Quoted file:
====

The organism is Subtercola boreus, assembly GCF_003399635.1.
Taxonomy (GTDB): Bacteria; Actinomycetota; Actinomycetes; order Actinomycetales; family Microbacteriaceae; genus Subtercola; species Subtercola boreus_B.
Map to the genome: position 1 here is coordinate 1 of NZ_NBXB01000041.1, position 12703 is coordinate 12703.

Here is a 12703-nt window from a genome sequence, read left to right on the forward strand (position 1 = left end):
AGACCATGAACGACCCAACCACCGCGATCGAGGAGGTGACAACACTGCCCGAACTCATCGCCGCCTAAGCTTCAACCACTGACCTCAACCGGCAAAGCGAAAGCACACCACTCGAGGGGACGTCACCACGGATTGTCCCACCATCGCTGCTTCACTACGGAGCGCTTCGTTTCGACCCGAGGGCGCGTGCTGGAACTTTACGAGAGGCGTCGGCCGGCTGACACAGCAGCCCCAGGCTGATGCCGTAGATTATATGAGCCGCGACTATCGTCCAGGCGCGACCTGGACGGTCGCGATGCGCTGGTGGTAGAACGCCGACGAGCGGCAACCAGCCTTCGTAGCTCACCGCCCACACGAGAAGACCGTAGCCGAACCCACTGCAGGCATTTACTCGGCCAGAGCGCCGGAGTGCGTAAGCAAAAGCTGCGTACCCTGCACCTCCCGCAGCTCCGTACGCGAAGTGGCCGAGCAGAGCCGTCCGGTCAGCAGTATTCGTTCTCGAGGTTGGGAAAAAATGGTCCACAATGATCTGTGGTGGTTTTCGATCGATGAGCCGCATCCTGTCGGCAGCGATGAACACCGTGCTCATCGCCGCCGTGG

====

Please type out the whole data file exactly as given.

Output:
The organism is Subtercola boreus, assembly GCF_003399635.1.
Taxonomy (GTDB): Bacteria; Actinomycetota; Actinomycetes; order Actinomycetales; family Microbacteriaceae; genus Subtercola; species Subtercola boreus_B.
Map to the genome: position 1 here is coordinate 1 of NZ_NBXB01000041.1, position 12703 is coordinate 12703.

Here is a 12703-nt window from a genome sequence, read left to right on the forward strand (position 1 = left end):
AGACCATGAACGACCCAACCACCGCGATCGAGGAGGTGACAACACTGCCCGAACTCATCGCCGCCTAAGCTTCAACCACTGACCTCAACCGGCAAAGCGAAAGCACACCACTCGAGGGGACGTCACCACGGATTGTCCCACCATCGCTGCTTCACTACGGAGCGCTTCGTTTCGACCCGAGGGCGCGTGCTGGAACTTTACGAGAGGCGTCGGCCGGCTGACACAGCAGCCCCAGGCTGATGCCGTAGATTATATGAGCCGCGACTATCGTCCAGGCGCGACCTGGACGGTCGCGATGCGCTGGTGGTAGAACGCCGACGAGCGGCAACCAGCCTTCGTAGCTCACCGCCCACACGAGAAGACCGTAGCCGAACCCACTGCAGGCATTTACTCGGCCAGAGCGCCGGAGTGCGTAAGCAAAAGCTGCGTACCCTGCACCTCCCGCAGCTCCGTACGCGAAGTGGCCGAGCAGAGCCGTCCGGTCAGCAGTATTCGTTCTCGAGGTTGGGAAAAAATGGTCCACAATGATCTGTGGTGGTTTTCGATCGATGAGCCGCATCCTGTCGGCAGCGATGAACACCGTGCTCATCGCCGCCGTGG